Olveston's first artist in residence, Manu Berry, moves one
of his works, Morning delivery, into the historic home's
drying room for his exhibition. Photo by Peter McIntosh.
As the first artist in residence at Dunedin historic home
Olveston, Manu Berry has fallen for its ''fairy-tale'' feel and
The Dunedin artist has produced 47 woodcuts and etchings from
his four months in residence, all of which are being
exhibited in the mansion's drying room during the next 10
''It's so great to see it up in the house where it
originated. It's a bit different from a gallery space,'' Mr
During the residency, he had the opportunity to roam the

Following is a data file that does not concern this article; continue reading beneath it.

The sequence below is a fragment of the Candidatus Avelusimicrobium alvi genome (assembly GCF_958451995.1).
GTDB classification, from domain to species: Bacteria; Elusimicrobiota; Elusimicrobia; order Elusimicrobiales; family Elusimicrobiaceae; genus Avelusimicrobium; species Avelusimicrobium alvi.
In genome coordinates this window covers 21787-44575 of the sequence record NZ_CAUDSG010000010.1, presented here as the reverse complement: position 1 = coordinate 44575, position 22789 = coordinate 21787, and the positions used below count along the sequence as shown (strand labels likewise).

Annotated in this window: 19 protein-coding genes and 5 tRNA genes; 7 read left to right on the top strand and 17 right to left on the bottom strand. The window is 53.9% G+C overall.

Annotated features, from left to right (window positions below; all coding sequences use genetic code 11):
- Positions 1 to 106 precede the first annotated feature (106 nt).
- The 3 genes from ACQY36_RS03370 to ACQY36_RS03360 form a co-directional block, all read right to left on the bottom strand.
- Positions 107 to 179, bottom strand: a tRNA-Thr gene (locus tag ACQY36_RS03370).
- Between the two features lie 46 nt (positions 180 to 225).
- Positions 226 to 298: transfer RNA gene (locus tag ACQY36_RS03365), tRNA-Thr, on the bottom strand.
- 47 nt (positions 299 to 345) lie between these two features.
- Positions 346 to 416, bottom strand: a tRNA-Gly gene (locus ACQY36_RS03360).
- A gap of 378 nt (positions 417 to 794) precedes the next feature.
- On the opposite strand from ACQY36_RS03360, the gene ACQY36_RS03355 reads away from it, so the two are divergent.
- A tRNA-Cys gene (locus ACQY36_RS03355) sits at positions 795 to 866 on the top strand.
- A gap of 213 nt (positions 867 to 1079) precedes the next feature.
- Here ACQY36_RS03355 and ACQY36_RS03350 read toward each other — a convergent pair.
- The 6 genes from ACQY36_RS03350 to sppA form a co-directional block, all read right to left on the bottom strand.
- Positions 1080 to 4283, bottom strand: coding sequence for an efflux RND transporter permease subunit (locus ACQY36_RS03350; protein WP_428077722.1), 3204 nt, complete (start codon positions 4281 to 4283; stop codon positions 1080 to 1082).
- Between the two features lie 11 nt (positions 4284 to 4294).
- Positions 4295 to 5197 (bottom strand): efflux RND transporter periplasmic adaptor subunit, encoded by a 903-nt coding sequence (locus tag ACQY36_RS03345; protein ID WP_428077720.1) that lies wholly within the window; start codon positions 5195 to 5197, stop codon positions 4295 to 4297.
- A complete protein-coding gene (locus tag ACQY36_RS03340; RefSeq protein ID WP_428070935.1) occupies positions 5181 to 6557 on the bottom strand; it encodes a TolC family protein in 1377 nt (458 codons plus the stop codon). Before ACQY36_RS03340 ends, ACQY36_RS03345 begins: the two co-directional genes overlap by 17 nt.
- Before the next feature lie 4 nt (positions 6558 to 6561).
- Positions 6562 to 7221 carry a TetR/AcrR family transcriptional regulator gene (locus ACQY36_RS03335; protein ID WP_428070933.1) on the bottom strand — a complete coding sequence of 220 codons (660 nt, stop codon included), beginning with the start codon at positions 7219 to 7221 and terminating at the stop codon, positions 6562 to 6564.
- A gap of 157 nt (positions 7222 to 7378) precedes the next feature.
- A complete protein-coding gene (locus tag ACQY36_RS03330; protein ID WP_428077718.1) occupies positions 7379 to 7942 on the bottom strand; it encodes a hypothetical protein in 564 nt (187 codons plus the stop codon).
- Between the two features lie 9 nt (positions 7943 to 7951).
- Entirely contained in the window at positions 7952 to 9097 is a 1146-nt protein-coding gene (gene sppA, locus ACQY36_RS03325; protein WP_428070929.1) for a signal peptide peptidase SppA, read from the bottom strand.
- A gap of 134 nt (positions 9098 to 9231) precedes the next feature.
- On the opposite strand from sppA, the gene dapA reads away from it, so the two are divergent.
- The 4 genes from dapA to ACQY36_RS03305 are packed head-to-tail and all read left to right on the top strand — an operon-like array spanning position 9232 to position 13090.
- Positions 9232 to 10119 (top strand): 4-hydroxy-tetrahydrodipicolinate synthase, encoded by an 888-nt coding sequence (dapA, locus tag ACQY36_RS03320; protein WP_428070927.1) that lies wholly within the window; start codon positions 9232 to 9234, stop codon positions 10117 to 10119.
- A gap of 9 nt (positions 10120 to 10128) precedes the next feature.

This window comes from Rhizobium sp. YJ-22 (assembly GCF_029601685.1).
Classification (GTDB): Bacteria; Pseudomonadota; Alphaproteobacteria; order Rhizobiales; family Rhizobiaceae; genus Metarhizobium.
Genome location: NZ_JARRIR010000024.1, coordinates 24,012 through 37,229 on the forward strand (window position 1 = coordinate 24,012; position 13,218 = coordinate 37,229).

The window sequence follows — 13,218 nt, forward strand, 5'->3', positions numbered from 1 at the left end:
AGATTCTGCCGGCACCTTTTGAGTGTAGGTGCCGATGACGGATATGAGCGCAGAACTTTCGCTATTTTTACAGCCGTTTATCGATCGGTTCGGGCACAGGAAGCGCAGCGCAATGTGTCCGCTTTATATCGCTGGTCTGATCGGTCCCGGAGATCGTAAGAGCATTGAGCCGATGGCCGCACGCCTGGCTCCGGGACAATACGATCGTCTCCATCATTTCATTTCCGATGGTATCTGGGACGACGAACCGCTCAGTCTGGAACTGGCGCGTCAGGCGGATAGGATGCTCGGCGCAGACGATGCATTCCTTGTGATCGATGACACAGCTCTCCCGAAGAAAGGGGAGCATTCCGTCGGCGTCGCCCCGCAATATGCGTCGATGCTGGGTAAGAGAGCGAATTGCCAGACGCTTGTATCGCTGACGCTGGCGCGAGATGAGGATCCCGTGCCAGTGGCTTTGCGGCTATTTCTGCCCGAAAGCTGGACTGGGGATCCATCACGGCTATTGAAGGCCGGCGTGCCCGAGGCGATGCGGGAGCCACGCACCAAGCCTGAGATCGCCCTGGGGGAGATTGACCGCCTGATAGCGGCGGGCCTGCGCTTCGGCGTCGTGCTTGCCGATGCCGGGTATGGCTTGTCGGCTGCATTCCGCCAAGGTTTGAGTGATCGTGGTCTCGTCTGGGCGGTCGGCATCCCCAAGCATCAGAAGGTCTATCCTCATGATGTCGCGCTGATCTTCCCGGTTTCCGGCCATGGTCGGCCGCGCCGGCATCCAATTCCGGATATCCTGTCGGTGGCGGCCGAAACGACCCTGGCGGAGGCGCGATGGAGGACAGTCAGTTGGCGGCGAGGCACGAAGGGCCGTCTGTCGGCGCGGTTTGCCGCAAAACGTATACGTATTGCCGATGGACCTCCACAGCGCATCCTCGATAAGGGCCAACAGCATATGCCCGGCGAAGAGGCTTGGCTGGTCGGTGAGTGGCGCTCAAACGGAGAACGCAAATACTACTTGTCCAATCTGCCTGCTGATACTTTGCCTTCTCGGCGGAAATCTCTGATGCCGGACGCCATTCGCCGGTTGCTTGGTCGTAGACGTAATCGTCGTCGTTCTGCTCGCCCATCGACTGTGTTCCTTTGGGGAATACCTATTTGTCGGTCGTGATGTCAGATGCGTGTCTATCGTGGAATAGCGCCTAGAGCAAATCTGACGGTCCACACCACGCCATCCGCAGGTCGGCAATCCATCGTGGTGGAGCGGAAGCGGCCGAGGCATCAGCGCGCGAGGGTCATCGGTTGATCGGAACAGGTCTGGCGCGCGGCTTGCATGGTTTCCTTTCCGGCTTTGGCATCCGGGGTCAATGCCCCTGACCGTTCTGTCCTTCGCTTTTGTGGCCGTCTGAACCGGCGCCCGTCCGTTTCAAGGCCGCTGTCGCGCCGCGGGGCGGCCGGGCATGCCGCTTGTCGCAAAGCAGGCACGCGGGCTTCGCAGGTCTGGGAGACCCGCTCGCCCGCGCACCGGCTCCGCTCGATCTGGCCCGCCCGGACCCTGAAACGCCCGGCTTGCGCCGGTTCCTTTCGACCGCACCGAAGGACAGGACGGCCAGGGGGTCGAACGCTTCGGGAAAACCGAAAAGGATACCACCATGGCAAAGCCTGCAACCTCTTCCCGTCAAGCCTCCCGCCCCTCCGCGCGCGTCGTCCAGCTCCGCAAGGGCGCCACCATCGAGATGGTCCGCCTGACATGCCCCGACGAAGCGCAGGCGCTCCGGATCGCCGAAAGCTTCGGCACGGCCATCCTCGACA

house and grounds and look through its collection.
Although he had completed works of historic buildings,
including Olveston, in the past, he had never depicted their
''It was very different for me. But this is a thoroughly
He started the process by spending time drawing in its many
rooms before developing those into his works.
Some of the characters depicted in the house are being
brought to life in the final work.
Mr Berry was also inspired by the photographic collection of
Dorothy Theomin, the woman who bequeathed the house to the
city, creating a 21-piece series of drypoint etchings in
different shapes reflecting those of a dining set on a
dresser in the kitchen.